My Lords, this is a paving amendment, and I shall address my remarks also to Amendment 54BA and the other amendments in the group. Amendment 54BA will remove the close connection condition for the purposes of identifying a Scottish taxpayer. This is an effort to remove the complications that come from trying to prove a close association, which is a concept that raises many questions of definition and interpretation. The argument is that the best way to define a Scottish taxpayer is without reference to residence in Scotland. Instead, the definition should be based on being a UK citizen and spending more time in Scotland than in other parts of the United Kingdom. This argument has been put to me by the Law Society of Scotland, and I think it has weight.
Perhaps the definition I have just pointed out goes some way to answering the call of the Institute of Chartered Accountants of Scotland for a definition in statute of what constitutes a Scottish taxpayer. At present, new Section 80D defines a Scottish taxpayer as,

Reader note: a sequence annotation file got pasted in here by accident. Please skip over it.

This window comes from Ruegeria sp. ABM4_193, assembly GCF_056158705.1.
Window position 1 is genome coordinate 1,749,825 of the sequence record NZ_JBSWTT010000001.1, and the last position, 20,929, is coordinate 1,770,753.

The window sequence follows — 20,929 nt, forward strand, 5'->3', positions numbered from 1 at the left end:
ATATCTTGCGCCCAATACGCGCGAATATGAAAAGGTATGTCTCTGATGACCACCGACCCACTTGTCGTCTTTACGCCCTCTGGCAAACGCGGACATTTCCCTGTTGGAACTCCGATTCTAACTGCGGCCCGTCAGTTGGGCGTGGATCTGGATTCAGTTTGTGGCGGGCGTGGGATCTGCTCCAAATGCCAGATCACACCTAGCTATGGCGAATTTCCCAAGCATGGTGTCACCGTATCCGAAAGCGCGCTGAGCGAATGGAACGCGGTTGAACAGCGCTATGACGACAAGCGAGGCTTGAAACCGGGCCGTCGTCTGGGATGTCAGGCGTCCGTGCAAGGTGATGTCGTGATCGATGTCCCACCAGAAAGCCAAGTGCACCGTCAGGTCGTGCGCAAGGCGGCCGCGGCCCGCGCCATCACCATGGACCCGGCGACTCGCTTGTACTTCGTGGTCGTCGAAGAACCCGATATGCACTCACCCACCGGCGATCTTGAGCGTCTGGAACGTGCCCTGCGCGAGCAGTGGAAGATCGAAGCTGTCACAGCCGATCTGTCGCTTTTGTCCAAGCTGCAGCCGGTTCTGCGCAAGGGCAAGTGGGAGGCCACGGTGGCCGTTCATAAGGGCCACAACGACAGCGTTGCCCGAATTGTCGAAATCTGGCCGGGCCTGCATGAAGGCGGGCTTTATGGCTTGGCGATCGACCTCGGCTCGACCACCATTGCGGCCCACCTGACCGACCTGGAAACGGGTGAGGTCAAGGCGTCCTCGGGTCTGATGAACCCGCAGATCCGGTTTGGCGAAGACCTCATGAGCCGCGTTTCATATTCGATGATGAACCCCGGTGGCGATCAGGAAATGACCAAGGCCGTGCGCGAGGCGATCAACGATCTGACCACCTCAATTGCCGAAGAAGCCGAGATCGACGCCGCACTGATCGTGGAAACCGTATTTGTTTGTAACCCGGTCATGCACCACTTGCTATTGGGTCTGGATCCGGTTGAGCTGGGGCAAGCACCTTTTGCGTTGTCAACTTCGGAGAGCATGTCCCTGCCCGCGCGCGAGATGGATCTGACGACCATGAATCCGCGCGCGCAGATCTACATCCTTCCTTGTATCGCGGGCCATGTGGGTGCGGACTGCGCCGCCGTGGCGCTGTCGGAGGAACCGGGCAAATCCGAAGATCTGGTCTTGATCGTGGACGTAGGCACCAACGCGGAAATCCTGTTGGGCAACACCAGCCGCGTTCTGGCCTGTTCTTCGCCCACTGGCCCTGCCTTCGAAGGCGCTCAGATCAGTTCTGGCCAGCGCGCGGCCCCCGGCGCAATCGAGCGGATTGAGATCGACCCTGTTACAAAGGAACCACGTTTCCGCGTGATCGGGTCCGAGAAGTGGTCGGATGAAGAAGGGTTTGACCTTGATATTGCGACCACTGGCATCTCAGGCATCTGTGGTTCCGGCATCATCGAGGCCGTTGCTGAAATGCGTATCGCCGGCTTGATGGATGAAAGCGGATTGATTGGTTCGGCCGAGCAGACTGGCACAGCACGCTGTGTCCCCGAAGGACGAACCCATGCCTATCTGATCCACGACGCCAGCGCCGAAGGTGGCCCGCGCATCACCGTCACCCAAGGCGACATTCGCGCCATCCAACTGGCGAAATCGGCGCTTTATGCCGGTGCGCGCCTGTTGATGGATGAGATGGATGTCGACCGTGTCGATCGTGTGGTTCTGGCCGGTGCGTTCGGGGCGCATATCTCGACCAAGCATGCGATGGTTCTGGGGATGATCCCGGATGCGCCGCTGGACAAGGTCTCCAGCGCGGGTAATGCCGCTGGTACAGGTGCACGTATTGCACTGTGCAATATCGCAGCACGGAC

"an individual ... who is resident in the UK for income tax purposes, and ... who, for that year, meets condition A, B or C".
These conditions are that the taxpayer,
"has a close connection with Scotland ... does not have a close connection with any part of the UK other than Scotland ... and ... spends more days of that year in Scotland", or is an elected parliamentary representative for Scotland.
The residence qualification is typical of the sort of issue that has raised controversy in recent legal cases. I mention Gaines-Cooper v Her Majesty's Revenue and Customs and Tuczka v Her Majesty's Revenue and Customs. New Section 80D, when combined with new Sections 80E and 80F, presents problems for those who move between jurisdictions within the United Kingdom inasmuch as they create uncertainty, difficulties of interpretation and potential problems regarding compliance. In particular, the definition of "close connection" contained in new Section 80E creates a difficulty of interpretation-and what does "place of residence" mean? It appears to be different from residence as understood in other areas of tax law, such as capital gains tax. Does "place of residence" imply ownership when juxtaposed with "main place of residence" in paragraphs (b) and (c) of new Section 80E(3)? "Place of residence" and "main place of residence" are not defined in new Section 80E, and therefore create potential problems of interpretation for those who may live in Scotland yet work in England, or vice versa, including those living on the Scottish-English border.